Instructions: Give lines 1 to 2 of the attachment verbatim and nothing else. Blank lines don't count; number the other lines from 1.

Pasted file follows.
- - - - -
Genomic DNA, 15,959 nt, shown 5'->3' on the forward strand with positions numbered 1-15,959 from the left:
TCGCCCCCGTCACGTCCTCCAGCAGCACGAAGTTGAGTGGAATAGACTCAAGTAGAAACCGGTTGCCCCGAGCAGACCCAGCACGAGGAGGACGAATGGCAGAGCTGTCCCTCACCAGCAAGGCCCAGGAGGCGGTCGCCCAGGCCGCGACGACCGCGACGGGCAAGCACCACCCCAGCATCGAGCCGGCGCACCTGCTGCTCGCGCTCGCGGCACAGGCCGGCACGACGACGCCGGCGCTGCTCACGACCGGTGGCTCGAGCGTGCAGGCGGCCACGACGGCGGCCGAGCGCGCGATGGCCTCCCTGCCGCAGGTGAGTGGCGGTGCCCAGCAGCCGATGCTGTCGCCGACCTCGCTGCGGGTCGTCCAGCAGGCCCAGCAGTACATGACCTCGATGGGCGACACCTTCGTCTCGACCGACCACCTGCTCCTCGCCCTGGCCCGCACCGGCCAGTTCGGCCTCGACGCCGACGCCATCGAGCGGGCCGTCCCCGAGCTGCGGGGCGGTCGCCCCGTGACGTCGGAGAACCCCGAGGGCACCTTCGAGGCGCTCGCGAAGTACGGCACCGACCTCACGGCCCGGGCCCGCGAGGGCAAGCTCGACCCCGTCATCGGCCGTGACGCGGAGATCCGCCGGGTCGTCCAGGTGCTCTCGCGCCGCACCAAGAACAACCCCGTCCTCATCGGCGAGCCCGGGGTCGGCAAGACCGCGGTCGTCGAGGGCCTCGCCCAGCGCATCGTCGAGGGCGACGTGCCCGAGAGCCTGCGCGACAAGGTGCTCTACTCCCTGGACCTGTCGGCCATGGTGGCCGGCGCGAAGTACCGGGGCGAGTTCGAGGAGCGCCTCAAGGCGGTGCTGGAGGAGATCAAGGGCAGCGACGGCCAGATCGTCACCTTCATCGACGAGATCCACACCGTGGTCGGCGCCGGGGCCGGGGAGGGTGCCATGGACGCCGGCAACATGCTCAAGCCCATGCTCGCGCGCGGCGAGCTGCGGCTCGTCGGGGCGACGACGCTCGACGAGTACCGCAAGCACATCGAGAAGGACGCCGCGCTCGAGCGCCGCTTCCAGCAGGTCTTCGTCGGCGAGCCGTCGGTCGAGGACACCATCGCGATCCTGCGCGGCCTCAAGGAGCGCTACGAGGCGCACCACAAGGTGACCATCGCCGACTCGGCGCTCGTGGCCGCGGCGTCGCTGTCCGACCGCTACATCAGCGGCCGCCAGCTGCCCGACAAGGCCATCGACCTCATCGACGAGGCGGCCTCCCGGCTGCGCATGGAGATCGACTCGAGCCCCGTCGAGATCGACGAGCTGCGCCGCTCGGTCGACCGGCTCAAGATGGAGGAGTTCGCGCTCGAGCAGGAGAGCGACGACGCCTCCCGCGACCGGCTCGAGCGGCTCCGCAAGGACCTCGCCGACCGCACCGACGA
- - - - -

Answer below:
Genomic DNA, 15,959 nt, shown 5'->3' on the forward strand with positions numbered 1-15,959 from the left:
TCGCCCCCGTCACGTCCTCCAGCAGCACGAAGTTGAGTGGAATAGACTCAAGTAGAAACCGGTTGCCCCGAGCAGACCCAGCACGAGGAGGACGAATGGCAGAGCTGTCCCTCACCAGCAAGGCCCAGGAGGCGGTCGCCCAGGCCGCGACGACCGCGACGGGCAAGCACCACCCCAGCATCGAGCCGGCGCACCTGCTGCTCGCGCTCGCGGCACAGGCCGGCACGACGACGCCGGCGCTGCTCACGACCGGTGGCTCGAGCGTGCAGGCGGCCACGACGGCGGCCGAGCGCGCGATGGCCTCCCTGCCGCAGGTGAGTGGCGGTGCCCAGCAGCCGATGCTGTCGCCGACCTCGCTGCGGGTCGTCCAGCAGGCCCAGCAGTACATGACCTCGATGGGCGACACCTTCGTCTCGACCGACCACCTGCTCCTCGCCCTGGCCCGCACCGGCCAGTTCGGCCTCGACGCCGACGCCATCGAGCGGGCCGTCCCCGAGCTGCGGGGCGGTCGCCCCGTGACGTCGGAGAACCCCGAGGGCACCTTCGAGGCGCTCGCGAAGTACGGCACCGACCTCACGGCCCGGGCCCGCGAGGGCAAGCTCGACCCCGTCATCGGCCGTGACGCGGAGATCCGCCGGGTCGTCCAGGTGCTCTCGCGCCGCACCAAGAACAACCCCGTCCTCATCGGCGAGCCCGGGGTCGGCAAGACCGCGGTCGTCGAGGGCCTCGCCCAGCGCATCGTCGAGGGCGACGTGCCCGAGAGCCTGCGCGACAAGGTGCTCTACTCCCTGGACCTGTCGGCCATGGTGGCCGGCGCGAAGTACCGGGGCGAGTTCGAGGAGCGCCTCAAGGCGGTGCTGGAGGAGATCAAGGGCAGCGACGGCCAGATCGTCACCTTCATCGACGAGATCCACACCGTGGTCGGCGCCGGGGCCGGGGAGGGTGCCATGGACGCCGGCAACATGCTCAAGCCCATGCTCGCGCGCGGCGAGCTGCGGCTCGTCGGGGCGACGACGCTCGACGAGTACCGCAAGCACATCGAGAAGGACGCCGCGCTCGAGCGCCGCTTCCAGCAGGTCTTCGTCGGCGAGCCGTCGGTCGAGGACACCATCGCGATCCTGCGCGGCCTCAAGGAGCGCTACGAGGCGCACCACAAGGTGACCATCGCCGACTCGGCGCTCGTGGCCGCGGCGTCGCTGTCCGACCGCTACATCAGCGGCCGCCAGCTGCCCGACAAGGCCATCGACCTCATCGACGAGGCGGCCTCCCGGCTGCGCATGGAGATCGACTCGAGCCCCGTCGAGATCGACGAGCTGCGCCGCTCGGTCGACCGGCTCAAGATGGAGGAGTTCGCGCTCGAGCAGGAGAGCGACGACGCCTCCCGCGACCGGCTCGAGCGGCTCCGCAAGGACCTCGCCGACCGCACCGACGA